Friday, November 13, 2009

Ted Talks Note Taking Project

This was my first technology project, and the reason this blog was created in the first place. I did this with students while I was doing observations as part of a professional development school program prior to my student teaching. Luckily, I got to do my student teaching with the same teacher, Mr. Wright, so I was able to continue after the success of this project.

Basically, I had a list of talks from embedded on this site. Students could choose the speech they wanted to listen to, and then they would take notes on it. I also had them leave comments on what they thought of the speech on the blog.

It worked all right. students did the project as homework, so not everyone participated. Also, there was some confusion about how to make the comments. Some students left notes on the youtube pages linked on this site. If I were to do it again, I think I would embed the videos in the blog, and have students do it during class with headphones.

Sunday, May 3, 2009

We have been speaking in class about the power of expectations. Whom do you think has the most power in Vermeer's household? How does this person relate to others? Does this person have a lot of preconceived notions and expectations about people? Do these expectations help this person or hinder them? Do the people this person has power over submit to their power, or do they fight against thieir power?
Is there a difference between secret and shared expectations? Do secrets allow expectations to be built up, and are they used by some characters to build up expectations? Discuss an example of a secret expectation from the novel and think about how it changes when the secret becomes shared.
Is there a difference between public and private expectations? What role does gossip and rumors have upon expectations in the novel?
Do expectations have a lasting effect, or is time going to eventually change expectations into reality? What happens at the end of the book to support your answer?
What effect does Griet have upon Vermeer? Why does he allow her to learn about painting? What does he see in her that he does not see in his wife? What are his expectations of Griet, and what are his expectations of his wife?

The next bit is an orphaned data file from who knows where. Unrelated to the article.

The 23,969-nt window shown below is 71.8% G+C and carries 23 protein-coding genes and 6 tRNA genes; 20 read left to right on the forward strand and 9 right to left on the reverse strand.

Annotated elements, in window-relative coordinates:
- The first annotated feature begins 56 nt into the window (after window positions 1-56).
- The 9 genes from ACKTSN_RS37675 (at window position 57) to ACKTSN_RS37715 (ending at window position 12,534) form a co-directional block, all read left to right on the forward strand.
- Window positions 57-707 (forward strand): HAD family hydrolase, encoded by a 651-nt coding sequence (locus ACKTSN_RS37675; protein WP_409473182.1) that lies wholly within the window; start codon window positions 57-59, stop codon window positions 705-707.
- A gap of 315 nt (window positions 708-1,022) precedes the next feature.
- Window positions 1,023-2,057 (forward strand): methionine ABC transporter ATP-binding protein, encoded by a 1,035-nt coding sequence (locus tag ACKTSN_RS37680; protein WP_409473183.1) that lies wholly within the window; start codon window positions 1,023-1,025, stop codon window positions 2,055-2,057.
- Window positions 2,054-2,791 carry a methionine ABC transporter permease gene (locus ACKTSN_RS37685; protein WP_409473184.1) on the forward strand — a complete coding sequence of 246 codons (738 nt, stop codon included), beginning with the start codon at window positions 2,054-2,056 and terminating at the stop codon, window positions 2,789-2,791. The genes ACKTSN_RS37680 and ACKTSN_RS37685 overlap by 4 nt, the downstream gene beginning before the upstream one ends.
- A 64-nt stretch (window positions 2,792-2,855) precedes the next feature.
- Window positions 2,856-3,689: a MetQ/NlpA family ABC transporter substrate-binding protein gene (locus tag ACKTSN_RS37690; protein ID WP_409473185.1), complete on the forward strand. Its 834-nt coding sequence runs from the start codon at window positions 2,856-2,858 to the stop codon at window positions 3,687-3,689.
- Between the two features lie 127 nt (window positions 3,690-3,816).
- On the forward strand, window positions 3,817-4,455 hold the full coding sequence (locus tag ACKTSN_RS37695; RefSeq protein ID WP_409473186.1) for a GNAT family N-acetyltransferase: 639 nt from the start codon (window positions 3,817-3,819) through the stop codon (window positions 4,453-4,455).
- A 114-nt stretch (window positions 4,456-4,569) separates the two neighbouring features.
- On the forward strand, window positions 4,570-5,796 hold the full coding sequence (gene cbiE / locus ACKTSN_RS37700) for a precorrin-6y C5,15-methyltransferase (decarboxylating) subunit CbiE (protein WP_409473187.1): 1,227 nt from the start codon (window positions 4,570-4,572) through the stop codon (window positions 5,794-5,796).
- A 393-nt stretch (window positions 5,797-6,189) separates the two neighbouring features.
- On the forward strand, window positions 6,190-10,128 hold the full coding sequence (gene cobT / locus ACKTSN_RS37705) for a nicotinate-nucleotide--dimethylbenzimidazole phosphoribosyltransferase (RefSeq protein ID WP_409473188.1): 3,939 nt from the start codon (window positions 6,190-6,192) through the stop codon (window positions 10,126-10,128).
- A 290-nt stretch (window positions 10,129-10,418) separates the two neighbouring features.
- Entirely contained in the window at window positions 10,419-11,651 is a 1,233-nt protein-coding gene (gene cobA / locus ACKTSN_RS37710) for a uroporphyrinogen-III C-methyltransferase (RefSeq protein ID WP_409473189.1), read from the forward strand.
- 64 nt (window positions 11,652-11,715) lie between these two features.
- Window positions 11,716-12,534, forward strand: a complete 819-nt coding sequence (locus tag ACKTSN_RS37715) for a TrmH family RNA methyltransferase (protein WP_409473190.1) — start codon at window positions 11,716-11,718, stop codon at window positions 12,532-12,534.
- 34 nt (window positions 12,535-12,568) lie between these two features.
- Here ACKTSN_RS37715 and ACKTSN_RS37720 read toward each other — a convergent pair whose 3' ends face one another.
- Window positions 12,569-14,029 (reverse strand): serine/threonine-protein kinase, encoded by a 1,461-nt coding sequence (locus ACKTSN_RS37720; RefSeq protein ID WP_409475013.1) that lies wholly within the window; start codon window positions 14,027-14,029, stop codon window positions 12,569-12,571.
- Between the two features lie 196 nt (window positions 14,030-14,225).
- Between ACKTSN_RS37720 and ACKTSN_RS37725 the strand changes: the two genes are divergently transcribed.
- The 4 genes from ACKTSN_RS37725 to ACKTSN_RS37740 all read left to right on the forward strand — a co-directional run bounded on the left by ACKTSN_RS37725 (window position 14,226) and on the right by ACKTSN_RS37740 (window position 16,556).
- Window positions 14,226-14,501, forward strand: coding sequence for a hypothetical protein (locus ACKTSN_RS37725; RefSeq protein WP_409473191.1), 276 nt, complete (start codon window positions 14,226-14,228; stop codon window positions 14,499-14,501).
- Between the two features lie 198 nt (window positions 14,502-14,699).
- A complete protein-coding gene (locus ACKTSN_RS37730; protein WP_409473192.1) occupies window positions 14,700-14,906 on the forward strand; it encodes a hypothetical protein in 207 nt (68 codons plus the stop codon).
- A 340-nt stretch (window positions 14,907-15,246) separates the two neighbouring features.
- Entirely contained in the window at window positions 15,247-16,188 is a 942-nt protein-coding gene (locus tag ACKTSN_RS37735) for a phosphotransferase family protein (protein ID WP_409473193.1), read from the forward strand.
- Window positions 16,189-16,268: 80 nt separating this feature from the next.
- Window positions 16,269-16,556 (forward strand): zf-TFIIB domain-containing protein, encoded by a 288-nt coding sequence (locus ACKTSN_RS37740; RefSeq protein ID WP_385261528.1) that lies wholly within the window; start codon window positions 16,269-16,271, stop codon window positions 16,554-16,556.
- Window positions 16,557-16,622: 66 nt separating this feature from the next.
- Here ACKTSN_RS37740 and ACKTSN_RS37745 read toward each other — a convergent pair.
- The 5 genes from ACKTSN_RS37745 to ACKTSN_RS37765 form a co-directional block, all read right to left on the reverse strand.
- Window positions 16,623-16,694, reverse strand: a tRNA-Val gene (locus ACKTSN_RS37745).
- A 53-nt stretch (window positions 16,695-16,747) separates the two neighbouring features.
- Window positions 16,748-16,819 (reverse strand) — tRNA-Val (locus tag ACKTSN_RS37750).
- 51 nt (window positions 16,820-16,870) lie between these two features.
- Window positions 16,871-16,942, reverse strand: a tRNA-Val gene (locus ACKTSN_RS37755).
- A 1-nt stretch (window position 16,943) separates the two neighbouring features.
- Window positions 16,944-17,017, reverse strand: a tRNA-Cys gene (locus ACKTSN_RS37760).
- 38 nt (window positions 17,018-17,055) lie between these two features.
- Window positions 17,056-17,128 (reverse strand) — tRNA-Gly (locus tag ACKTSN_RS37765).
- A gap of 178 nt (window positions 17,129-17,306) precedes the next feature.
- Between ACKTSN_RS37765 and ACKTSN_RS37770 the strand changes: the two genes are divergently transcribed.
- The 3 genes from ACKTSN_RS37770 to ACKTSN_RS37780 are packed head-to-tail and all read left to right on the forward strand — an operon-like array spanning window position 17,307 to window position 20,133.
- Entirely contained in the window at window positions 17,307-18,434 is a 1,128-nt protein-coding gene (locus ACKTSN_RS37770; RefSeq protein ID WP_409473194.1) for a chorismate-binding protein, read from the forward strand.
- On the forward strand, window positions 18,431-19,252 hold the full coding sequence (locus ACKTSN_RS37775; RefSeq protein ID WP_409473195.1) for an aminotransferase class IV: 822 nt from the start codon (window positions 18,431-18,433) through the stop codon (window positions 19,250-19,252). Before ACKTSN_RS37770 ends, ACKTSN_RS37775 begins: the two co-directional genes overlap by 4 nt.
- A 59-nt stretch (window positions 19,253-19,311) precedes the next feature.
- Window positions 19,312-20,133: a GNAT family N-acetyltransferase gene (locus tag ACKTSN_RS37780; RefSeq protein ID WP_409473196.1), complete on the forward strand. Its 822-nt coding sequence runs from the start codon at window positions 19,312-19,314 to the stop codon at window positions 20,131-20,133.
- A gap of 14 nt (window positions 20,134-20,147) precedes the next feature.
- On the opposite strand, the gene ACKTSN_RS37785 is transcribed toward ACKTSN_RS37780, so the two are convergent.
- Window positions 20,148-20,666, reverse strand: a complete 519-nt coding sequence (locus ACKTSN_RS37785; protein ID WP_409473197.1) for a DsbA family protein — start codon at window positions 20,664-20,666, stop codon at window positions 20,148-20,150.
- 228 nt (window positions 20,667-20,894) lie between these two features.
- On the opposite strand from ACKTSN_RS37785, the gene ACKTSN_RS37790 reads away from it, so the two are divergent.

Discuss any differences you noticed between the expectations found in Vermer's household and in Griet's home. Which view of reality do you find to be the most realistic and why?

Friday, April 17, 2009

Synchronous Blogging Research

All Research by Jason Clarke

Please see for further discussion and examples of Synchronous Blogging Prompts and student comments.

Instant Gratification - Synchronous Blogging

In talking to teachers about class blogs I've found that a number of people have experimented with them, but that a lot of us have not had much success keeping them going. I've also found, in trying to come up with new names for my class blogs, that there are a lot of class blogs out there with one or two posts and a few scattered comments that have died an ignoble death and lie floating in cyberspace unloved and known only by those who wish we could take their domain names. I think that unfortunately this lack of success is causing many teachers to turn away from the technology before they realize that there is a better way.

One mistake that many teachers make is that they make the blog an out-of-class assignment and then they stretch the discussions out over a period of weeks, or even an entire semester. While I think that this can be valuable, and in the right circumstances it could work, I think that one of the keys to a successful class blog is instant gratification.